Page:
Since Lafley took over the helm as CEO of Procter & Gamble, the company has beat all of its goals, the earning per share are growing at double digit rate, and the market share is growing. The company is much closer to its consumers and retail partners, and, in words of Lafley, has “clarity of purpose.” Lafley attributes the success of the company to its strong leadership team, saying that “leadership is what really matters, leadership is what makes a difference.”
After telling the story of P&G’s turnaround, A.G. Lafley had an interesting exchange of questions and answers with the audience. Below are some of the issues that were addressed in this Q&A session.
Q: How did it feel to shave so many jobs? In what way did the company help its employees to deal with the problem?
AGL: Just a recent example, we have signed an agreement with Hewlett-Packard to outsource our entire IT infrastructure management to them. Under this deal, about 2,000 of our employees will become HP employees. The same happened with our Ivorydale plant, the company’s oldest plant, when we sold it to Trillium Healthcare Products – our employees had an option to stay in the new company. P&G is build around core values and at the center of those core values are our people. I think it is important to have those values, but I also think that you need them most when the company is going through difficult times. That’s what helped us during the turnaround.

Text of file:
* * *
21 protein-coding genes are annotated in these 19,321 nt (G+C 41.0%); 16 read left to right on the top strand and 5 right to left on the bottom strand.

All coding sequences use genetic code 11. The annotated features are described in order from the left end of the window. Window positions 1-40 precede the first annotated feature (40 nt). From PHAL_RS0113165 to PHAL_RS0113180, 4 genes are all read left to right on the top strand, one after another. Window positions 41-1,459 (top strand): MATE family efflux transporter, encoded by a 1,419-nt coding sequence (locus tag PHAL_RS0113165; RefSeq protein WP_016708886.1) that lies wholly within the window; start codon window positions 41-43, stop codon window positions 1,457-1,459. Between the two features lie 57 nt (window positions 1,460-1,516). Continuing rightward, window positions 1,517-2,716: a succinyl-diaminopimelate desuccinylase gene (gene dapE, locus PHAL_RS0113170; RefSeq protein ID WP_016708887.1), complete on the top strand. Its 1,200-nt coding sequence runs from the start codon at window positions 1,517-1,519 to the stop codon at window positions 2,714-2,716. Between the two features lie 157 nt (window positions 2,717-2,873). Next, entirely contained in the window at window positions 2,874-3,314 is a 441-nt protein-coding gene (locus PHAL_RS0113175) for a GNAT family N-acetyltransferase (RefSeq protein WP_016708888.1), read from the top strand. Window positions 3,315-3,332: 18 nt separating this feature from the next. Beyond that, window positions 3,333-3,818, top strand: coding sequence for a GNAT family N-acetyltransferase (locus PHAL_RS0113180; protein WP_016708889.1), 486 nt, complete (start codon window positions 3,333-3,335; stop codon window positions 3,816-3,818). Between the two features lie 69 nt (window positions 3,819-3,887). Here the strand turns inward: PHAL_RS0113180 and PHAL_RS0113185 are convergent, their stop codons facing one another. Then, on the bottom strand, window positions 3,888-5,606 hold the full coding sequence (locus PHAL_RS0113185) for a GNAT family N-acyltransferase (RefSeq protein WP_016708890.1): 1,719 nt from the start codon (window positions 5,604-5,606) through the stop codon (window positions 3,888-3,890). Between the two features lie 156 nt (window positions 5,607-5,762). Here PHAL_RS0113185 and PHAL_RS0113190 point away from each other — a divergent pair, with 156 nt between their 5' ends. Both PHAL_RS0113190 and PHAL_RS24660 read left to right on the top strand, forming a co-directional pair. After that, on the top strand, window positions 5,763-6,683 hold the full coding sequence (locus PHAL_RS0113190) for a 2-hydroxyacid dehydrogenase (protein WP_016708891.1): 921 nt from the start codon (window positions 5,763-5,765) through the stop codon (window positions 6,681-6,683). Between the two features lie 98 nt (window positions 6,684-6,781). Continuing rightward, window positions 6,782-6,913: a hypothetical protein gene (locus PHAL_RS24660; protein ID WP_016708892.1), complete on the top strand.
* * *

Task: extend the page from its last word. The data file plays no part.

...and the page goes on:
Q: You have been with P&G for 26 years. Do you think one can be a better CEO by having worked in the same company for so long?
AGL: It’s very situational. For me, it was helpful to be an insider – I could be tougher and harder-nosed than most other people because I had worked in the company for so long and knew the culture. I knew instinctively what to change and what to keep. It was also invaluable to have traveled around and spent several years in Asia as an Executive VP for that region. On the other hand, there are always executives like Lou Gerstner who did so well at IBM as an outsider. So I think it depends on the situation.
Q: Why does the company pay so much attention to developing its beauty products business?